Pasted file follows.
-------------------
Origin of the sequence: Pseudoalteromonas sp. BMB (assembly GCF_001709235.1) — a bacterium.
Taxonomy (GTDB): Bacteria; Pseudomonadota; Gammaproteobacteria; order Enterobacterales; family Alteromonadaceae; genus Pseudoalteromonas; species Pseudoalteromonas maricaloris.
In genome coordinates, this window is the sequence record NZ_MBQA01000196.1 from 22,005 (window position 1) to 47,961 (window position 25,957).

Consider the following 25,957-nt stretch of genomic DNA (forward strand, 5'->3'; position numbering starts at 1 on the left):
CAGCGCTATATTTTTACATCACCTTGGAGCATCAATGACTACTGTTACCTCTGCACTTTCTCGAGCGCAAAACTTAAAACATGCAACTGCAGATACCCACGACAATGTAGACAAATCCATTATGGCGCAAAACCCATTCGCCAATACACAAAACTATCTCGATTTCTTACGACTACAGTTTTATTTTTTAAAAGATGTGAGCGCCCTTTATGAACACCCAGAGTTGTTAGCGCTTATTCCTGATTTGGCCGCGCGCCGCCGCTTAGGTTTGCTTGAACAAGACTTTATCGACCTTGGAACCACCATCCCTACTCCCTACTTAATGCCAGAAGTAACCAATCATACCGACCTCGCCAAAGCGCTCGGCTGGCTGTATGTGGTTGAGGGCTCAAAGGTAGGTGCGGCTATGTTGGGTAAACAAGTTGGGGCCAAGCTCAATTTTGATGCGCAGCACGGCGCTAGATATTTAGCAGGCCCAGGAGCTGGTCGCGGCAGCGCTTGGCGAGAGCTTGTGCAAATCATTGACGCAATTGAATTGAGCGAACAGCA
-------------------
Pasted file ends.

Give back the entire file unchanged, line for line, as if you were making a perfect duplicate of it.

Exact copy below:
Origin of the sequence: Pseudoalteromonas sp. BMB (assembly GCF_001709235.1) — a bacterium.
Taxonomy (GTDB): Bacteria; Pseudomonadota; Gammaproteobacteria; order Enterobacterales; family Alteromonadaceae; genus Pseudoalteromonas; species Pseudoalteromonas maricaloris.
In genome coordinates, this window is the sequence record NZ_MBQA01000196.1 from 22,005 (window position 1) to 47,961 (window position 25,957).

Consider the following 25,957-nt stretch of genomic DNA (forward strand, 5'->3'; position numbering starts at 1 on the left):
CAGCGCTATATTTTTACATCACCTTGGAGCATCAATGACTACTGTTACCTCTGCACTTTCTCGAGCGCAAAACTTAAAACATGCAACTGCAGATACCCACGACAATGTAGACAAATCCATTATGGCGCAAAACCCATTCGCCAATACACAAAACTATCTCGATTTCTTACGACTACAGTTTTATTTTTTAAAAGATGTGAGCGCCCTTTATGAACACCCAGAGTTGTTAGCGCTTATTCCTGATTTGGCCGCGCGCCGCCGCTTAGGTTTGCTTGAACAAGACTTTATCGACCTTGGAACCACCATCCCTACTCCCTACTTAATGCCAGAAGTAACCAATCATACCGACCTCGCCAAAGCGCTCGGCTGGCTGTATGTGGTTGAGGGCTCAAAGGTAGGTGCGGCTATGTTGGGTAAACAAGTTGGGGCCAAGCTCAATTTTGATGCGCAGCACGGCGCTAGATATTTAGCAGGCCCAGGAGCTGGTCGCGGCAGCGCTTGGCGAGAGCTTGTGCAAATCATTGACGCAATTGAATTGAGCGAACAGCA